Well, I recently ran across an interview with the man on the subject of a more recent project, which reminded me that I wanted to write about this work. The interview was about a game called Grandia. A search for his name in fact turns up scads of hits for Grandia, and very little for anything else, indicating the importance of the project to him. The linked site presents a selection (!) of Hontani's drawings for the development of the project. I was impressed by the depth of imagination on display in the drawings, and the appealing style that is as far as possible from what I knew of him from that smoke. It was a surprise to see that he had talent going in such a different direction. But then again, more than a decade spanned Akira and Grandia, so he obviously had time to develop. In retrospect, the quality of that smoke seems to point to that future potential.
Anyway, in that interview, he made a comment that caught my attention when asked about his principles as a creator: "First, respect the project I'm working on. Second, think carefully - which does not mean think slowly." May seem kind of ephemeral, but I thought it actually provided the key to explain the unique nature of what I was seeing in his Akira smoke. I remember reading that animators working on the film didn't understand what he was doing when they saw him working on the animation. Nobody could quite grasp why he was bothering creating drawing upon detailed drawing that to casual eyes looked almost identical. It was only when they saw the finished product that they realized the impact he had been striving to achieve with those painstaking drawings. He had set out to raise the film's bar of realism, and worked patiently to achieve that effect despite the incomprehension of his co-workers. That is what struck me about his smoke animation: He had thought deeply about the problem of how to animate the smoke, found the answer that would most benefit the project, and did what it took to achieve his intended effect. His interview comment seemed to directly reflect this spirit. His animation displayed a level of dedication that pointed towards the sort of maniacal animation Mitsuo Iso would go on to do in the 1990s in GITS and Eva and so on.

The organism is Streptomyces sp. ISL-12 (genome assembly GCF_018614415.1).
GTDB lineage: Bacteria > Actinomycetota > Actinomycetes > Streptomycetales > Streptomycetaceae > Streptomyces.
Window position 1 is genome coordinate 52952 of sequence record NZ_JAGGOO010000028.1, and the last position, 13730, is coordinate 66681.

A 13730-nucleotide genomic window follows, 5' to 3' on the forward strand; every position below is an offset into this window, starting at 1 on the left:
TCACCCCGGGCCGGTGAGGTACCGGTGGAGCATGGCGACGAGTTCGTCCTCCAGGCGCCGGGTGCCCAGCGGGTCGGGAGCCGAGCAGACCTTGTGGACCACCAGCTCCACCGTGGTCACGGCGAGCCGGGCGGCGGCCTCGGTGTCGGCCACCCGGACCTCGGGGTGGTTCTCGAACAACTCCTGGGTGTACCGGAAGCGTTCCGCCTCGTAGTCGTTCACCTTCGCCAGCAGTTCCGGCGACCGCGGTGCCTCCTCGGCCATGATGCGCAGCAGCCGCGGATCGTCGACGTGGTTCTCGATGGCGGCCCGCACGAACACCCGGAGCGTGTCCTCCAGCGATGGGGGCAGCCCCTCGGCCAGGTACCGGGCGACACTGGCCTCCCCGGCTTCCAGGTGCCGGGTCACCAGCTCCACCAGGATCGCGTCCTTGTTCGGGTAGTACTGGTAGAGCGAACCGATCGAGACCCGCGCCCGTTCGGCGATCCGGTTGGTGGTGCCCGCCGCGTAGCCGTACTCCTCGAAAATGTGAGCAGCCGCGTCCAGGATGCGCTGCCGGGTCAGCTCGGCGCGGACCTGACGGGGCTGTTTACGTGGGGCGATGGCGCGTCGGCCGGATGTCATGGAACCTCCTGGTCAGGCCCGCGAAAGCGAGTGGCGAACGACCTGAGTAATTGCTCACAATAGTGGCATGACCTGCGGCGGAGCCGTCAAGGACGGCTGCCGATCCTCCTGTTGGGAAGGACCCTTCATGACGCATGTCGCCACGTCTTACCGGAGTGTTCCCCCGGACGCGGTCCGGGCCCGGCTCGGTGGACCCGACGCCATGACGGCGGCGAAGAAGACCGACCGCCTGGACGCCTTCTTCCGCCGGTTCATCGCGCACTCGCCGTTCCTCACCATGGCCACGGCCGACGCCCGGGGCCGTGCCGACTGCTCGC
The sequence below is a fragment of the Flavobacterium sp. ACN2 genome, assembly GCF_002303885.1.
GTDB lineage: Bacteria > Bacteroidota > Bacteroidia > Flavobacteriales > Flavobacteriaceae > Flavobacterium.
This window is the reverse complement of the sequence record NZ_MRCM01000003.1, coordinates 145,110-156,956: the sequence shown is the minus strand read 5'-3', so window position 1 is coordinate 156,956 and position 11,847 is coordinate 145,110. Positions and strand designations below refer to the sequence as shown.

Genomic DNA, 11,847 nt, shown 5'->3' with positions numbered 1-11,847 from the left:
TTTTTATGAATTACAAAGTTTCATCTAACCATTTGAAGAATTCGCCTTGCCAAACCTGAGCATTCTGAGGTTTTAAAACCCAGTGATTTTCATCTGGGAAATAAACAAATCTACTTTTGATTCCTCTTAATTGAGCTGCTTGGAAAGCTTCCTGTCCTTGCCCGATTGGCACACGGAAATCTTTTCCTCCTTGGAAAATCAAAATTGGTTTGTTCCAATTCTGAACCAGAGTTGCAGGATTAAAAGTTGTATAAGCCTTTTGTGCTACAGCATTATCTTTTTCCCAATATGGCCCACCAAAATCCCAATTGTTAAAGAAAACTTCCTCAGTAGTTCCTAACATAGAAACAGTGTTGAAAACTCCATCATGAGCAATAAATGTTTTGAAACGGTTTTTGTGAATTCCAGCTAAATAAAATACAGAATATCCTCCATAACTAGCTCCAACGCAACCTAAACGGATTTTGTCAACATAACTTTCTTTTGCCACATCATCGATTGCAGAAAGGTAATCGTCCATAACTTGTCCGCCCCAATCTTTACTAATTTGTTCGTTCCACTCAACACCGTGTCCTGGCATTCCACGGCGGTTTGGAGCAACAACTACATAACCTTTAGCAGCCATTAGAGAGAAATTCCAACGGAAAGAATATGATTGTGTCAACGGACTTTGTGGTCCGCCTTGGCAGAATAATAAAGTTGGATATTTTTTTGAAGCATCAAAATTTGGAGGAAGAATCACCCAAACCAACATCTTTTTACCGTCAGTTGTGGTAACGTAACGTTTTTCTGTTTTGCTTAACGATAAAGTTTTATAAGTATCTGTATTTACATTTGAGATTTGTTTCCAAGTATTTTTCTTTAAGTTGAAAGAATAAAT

To examine the smoke itself, looking at the keys reveals that he is controlloing most of the movement. In other words, it's DENSE. Lots of incredibly detailed keys spaced very closely for just a few seconds of animation. Nothing left up to chance. The movement from drawing to drawing is miniscule and precise. Like Hiroyuki Okiura's mob scene, it's hard to conceive how he could manage so many different vectors of movement at the same time. Seems like the drawing equivalent of playing four games of chess at the same time. Looking closer, we see the voluptuous forms of the clouds of smoke that make the clouds so beautiful to look at. Rather than whipping out haphazardly, they slowly ooze out the way smoke from a smokestack gradually changes form when observed from a distance. The clouds throughout the scene have a unified outline - a sort of regularly undulating bumpy form. The shadows seem to be the element that gives the clouds a feeling of three-dimensionality. A few simple hooks (they kind of remind me of Hokusai's "big wave") drawn across the center of the cloud manage to create a convincing semblance of three-dimensionality. This is a way of drawing smoke that seems to have been invented around this time: Instead of using shading gradations, a single line is used. I remember Toshiyuki Inoue saying how he got a hint as to how to create three-dimensional clouds from looking at Iso's smoke, so maybe this is what he was referring to. Besides the magnificent smoke, more convincing than any in the film apart from Ohira's, probably the most memorable part of Hontani's section is the moment where that rogue bit of piping rises up from the smoke to yawn across the screen spewing a trail of smoke. That one action conveys the massive scale of what has just happened very powerfully, in a way that only animation could, and for that reason Hontani is one of my favorite animators - for putting in the tremendous effort needed to create this amazing bit of animation that remains seared in the imagination long after the movie has finished.